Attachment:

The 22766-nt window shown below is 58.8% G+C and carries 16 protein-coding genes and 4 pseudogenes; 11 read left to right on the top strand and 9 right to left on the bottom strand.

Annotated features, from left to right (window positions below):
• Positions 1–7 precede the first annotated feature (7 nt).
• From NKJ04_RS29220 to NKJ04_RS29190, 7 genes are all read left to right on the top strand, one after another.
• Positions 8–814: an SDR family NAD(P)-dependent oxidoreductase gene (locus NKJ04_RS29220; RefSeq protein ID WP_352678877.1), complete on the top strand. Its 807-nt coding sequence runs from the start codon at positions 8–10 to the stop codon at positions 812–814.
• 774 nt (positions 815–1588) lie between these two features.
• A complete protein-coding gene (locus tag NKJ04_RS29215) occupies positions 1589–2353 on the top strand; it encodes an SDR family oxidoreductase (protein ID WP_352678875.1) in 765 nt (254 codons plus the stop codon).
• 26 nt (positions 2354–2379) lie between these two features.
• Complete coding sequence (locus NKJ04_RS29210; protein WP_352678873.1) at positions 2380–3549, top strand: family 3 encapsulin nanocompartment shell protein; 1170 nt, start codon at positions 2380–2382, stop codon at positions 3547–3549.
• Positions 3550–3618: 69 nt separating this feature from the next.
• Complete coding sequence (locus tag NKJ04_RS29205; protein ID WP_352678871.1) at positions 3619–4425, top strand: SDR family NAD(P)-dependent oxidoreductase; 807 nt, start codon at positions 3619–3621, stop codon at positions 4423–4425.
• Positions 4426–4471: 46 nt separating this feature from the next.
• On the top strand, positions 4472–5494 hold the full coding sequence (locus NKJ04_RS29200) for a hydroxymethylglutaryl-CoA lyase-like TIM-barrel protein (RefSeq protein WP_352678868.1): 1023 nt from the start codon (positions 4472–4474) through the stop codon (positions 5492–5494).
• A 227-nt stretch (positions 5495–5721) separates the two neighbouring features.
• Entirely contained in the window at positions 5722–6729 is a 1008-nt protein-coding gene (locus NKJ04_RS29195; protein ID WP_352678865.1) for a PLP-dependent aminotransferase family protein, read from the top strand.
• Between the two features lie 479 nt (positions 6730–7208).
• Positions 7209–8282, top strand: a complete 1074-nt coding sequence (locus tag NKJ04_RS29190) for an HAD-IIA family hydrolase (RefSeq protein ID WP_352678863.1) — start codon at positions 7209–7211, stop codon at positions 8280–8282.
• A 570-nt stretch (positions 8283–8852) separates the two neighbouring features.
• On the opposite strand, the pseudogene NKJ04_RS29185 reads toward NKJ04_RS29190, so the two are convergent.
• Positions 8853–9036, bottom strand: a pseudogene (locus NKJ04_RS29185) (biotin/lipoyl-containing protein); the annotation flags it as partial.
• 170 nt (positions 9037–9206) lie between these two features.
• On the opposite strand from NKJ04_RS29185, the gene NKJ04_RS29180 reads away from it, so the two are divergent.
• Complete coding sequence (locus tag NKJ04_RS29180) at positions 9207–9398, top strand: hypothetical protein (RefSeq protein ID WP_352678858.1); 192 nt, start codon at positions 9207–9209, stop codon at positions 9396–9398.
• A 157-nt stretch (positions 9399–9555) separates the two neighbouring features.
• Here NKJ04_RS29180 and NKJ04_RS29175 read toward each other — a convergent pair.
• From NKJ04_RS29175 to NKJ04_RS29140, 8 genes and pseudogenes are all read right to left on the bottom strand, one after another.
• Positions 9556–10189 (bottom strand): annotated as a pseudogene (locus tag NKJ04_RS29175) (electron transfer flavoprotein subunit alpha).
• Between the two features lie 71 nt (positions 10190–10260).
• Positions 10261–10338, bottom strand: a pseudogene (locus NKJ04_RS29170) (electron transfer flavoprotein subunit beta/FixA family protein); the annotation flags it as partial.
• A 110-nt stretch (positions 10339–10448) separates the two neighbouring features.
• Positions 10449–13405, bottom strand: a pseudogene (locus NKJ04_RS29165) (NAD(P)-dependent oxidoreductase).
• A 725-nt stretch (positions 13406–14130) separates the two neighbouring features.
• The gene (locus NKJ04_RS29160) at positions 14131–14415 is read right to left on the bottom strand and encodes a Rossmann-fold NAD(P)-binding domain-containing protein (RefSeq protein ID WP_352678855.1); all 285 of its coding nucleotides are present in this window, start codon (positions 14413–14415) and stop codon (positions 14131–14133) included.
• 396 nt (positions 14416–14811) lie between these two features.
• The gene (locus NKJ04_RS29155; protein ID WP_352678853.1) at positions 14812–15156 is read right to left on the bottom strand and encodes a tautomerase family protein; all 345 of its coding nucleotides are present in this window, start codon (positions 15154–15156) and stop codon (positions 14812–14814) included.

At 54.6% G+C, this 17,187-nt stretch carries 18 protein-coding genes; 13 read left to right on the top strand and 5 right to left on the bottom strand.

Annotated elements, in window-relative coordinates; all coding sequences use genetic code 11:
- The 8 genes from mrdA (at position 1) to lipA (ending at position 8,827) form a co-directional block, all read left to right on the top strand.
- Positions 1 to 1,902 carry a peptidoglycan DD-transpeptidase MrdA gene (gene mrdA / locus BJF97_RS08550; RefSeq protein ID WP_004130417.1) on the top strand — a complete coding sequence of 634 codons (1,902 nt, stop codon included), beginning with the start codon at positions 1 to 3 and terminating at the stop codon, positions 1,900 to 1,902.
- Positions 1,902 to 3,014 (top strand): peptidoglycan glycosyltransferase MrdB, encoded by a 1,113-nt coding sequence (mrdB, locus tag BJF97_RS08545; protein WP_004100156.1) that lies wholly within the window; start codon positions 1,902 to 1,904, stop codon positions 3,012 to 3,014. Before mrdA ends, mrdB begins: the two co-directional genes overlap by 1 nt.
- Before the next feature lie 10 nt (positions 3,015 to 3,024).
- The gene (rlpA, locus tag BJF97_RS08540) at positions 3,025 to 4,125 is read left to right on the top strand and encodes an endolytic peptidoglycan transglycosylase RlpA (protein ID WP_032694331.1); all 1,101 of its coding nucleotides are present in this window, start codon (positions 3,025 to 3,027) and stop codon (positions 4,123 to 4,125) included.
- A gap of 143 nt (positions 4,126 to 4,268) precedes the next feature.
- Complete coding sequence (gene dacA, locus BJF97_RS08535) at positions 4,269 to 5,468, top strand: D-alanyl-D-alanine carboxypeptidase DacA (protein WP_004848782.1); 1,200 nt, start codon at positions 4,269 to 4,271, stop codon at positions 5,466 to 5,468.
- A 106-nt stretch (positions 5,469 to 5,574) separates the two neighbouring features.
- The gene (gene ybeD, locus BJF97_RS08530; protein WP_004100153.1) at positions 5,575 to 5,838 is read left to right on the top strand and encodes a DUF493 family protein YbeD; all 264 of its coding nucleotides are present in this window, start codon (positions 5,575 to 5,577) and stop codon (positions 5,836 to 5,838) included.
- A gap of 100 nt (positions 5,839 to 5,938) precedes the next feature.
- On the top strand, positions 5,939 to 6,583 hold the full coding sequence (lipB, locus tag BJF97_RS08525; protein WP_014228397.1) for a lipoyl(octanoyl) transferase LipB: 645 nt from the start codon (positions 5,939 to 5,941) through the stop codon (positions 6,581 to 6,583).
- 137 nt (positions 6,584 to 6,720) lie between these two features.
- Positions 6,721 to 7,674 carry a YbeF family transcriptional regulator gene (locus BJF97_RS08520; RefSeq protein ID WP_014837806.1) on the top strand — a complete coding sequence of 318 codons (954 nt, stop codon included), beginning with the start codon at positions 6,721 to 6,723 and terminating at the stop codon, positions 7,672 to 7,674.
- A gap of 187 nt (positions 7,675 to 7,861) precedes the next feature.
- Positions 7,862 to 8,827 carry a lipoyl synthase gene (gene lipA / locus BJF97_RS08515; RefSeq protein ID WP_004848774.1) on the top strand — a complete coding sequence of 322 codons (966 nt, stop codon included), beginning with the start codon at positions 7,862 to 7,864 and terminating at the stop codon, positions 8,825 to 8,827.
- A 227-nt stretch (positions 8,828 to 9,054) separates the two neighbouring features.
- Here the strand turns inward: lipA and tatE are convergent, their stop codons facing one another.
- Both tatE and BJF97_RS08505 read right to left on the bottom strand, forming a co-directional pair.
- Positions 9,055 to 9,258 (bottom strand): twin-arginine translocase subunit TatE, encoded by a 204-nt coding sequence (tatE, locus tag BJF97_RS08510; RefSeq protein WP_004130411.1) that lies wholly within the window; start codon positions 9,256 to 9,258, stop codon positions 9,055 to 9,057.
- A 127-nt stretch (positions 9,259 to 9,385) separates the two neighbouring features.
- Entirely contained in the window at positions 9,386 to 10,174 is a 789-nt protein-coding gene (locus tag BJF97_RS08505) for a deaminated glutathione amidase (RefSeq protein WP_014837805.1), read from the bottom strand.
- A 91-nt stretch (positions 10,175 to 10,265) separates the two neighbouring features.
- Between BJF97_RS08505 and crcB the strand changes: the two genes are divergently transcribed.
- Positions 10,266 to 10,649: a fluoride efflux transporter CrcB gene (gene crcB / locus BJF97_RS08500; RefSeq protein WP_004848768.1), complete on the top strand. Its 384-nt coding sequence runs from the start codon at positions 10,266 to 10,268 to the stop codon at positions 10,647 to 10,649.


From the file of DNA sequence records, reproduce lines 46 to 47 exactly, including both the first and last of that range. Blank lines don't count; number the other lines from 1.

- The gene (gene ybeD, locus BJF97_RS08530; protein WP_004100153.1) at positions 5,575 to 5,838 is read left to right on the top strand and encodes a DUF493 family protein YbeD; all 264 of its coding nucleotides are present in this window, start codon (positions 5,575 to 5,577) and stop codon (positions 5,836 to 5,838) included.
- A gap of 100 nt (positions 5,839 to 5,938) precedes the next feature.